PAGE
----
A Tale of Two Gavels

The metal convention gavel includes the IAM and 39th Grand Lodge Convention logos and representations of many of the IAM’s trades. It was presented by Bridgeton, MO Local 688 and East Alton, IL Local 660.
The metal convention gavel includes the IAM and 39th Grand Lodge Convention logos and representations of many of the IAM’s trades. It was presented by Bridgeton, MO Local 688 and East Alton, IL Local 660.

One of the time-honored IAM convention traditions is the presentation of a custom-made convention gavel to the international president. This year, International President Bob Martinez received two. He was presented a machined metal gavel along with a wooden palm gavel.

The wooden convention gavel is uniquely designed and was crafted from a black ash burl. International Falls, MN Local W33 and District W3 presented it.
In 1968, not even miniskirts were immune to the organizing efforts of the IAM.

The metal gavel, composed of bronze, stainless steel and aluminum, was originally designed on a bar napkin following the 2012 Toronto Grand Lodge Convention.

Bridgeton, MO Local 688 President Steve Kortz and East Alton, IL Local 660 member Terry Healey machined the gavel head, handle and striker plate. Local 688 members Jeff Johnson and Rich Hambrook created the etching and inlays.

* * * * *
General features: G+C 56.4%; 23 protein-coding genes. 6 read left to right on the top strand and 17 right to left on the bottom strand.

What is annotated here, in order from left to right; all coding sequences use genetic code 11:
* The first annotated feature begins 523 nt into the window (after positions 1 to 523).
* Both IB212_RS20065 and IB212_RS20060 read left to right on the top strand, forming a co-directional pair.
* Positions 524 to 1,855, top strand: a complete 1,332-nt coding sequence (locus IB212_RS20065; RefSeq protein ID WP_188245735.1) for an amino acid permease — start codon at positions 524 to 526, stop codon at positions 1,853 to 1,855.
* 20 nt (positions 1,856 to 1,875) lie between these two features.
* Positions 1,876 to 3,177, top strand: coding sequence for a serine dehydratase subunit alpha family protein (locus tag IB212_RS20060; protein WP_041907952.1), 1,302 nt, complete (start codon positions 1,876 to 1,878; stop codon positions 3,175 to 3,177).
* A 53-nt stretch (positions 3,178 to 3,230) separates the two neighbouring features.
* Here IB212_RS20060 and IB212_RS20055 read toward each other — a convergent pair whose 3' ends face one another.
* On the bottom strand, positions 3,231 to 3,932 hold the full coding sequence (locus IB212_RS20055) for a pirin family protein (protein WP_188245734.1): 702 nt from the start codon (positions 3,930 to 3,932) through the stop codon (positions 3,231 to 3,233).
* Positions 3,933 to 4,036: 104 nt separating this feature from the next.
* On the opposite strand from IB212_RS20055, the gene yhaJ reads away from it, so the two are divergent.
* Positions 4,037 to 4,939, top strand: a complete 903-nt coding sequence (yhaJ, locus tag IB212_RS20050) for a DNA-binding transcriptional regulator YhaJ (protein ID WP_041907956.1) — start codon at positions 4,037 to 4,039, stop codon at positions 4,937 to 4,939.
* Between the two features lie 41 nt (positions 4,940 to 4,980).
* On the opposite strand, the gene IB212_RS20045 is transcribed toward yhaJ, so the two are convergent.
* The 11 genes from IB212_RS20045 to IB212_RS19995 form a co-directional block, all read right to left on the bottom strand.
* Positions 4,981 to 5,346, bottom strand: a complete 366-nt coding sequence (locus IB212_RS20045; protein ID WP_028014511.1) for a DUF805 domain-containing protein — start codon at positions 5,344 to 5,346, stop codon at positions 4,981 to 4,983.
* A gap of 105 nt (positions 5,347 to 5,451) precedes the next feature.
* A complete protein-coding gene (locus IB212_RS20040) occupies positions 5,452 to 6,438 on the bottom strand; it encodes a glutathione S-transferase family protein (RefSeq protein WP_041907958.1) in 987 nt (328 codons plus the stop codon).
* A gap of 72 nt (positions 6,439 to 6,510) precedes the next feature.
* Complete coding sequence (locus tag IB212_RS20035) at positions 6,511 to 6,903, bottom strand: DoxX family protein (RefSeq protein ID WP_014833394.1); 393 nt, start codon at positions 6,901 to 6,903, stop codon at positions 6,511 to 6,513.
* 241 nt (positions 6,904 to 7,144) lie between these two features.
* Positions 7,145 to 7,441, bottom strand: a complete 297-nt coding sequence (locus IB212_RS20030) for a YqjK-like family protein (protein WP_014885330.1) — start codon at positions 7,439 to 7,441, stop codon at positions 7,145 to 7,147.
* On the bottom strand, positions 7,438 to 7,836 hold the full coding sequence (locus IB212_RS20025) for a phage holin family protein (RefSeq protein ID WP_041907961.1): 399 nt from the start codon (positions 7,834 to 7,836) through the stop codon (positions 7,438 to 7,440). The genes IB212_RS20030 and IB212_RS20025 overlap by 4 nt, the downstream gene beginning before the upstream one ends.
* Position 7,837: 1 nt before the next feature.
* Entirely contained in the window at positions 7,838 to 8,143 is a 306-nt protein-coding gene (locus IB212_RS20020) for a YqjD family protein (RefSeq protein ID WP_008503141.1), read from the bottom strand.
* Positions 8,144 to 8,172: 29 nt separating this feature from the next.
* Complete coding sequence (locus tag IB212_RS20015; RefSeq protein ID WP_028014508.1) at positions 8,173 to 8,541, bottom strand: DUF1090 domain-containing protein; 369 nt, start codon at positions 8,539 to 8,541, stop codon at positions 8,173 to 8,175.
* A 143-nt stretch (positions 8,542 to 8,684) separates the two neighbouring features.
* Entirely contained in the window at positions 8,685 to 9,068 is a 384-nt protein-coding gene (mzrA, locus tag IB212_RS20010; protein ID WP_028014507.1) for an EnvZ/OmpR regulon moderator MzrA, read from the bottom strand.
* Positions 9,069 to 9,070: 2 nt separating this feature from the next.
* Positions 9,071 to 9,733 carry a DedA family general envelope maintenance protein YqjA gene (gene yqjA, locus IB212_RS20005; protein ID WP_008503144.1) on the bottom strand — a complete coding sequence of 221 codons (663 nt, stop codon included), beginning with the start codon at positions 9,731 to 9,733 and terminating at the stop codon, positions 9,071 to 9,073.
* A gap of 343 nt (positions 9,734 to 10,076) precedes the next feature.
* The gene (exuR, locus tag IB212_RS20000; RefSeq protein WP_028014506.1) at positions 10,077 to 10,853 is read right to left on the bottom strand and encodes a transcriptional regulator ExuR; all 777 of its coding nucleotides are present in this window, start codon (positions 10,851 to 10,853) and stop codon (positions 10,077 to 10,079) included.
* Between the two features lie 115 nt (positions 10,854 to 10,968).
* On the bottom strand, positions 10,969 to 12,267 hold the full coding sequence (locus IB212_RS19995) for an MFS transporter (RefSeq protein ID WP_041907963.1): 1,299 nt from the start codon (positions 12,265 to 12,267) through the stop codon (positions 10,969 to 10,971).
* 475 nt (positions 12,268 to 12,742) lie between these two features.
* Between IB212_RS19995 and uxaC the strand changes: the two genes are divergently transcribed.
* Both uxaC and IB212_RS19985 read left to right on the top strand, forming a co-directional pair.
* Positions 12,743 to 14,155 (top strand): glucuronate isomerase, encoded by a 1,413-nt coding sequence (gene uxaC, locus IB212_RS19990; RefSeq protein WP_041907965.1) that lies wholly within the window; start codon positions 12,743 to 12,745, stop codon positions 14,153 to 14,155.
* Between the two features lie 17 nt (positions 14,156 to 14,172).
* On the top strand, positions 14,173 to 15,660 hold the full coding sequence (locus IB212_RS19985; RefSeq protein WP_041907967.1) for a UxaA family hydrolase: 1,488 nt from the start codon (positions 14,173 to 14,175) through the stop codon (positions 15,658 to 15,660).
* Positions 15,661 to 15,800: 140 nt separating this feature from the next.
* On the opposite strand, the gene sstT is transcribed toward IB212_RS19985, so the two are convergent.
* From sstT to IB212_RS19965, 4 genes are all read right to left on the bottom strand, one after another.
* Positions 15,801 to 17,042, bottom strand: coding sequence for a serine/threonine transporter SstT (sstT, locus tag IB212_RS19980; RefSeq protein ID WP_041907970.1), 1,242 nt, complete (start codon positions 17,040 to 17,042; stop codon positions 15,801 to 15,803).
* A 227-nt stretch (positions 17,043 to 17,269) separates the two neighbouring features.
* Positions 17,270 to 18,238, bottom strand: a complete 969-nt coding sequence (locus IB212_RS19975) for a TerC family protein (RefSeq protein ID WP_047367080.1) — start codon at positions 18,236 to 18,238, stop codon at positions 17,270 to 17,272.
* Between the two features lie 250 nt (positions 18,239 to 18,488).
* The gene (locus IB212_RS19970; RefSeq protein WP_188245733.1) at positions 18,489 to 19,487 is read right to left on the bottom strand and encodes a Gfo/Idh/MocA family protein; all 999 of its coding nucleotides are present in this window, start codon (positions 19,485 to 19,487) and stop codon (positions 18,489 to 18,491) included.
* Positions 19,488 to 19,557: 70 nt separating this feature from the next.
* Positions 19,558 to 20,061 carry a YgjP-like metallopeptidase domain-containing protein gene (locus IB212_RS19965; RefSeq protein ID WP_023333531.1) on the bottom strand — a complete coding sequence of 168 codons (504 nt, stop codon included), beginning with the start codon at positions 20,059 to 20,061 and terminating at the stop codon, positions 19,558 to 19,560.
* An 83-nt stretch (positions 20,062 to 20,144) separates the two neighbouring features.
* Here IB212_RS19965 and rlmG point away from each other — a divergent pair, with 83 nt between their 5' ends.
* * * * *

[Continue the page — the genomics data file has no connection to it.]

Among the gavel’s details are representations of many of the IAM’s trades, the IAM gear logo and this year’s convention logo. The handle is a reproduction of a machinists’ micrometer, including an etched thimble and a measurement reading of .688 to represent Local 688. The steel striker plate has a large IAM logo with gold and black inlays.

Woodworker Special Representative Bob Walls designed the palm gavel and International Falls, MN Local W33 member Bob French crafted it from a black ash burl on his property. He roughed out a blank, which he sent to be stabilized through a special pressuring process. After weeks of treatment, the burl was patiently turned on a wood lathe to give the gavel its distinct shape.

To complete the project, French sanded the gavel with a range of 200 to 2,000 grit papers. He applied a clear coat finish, which enhances in the unique three-dimensional burl grain pattern.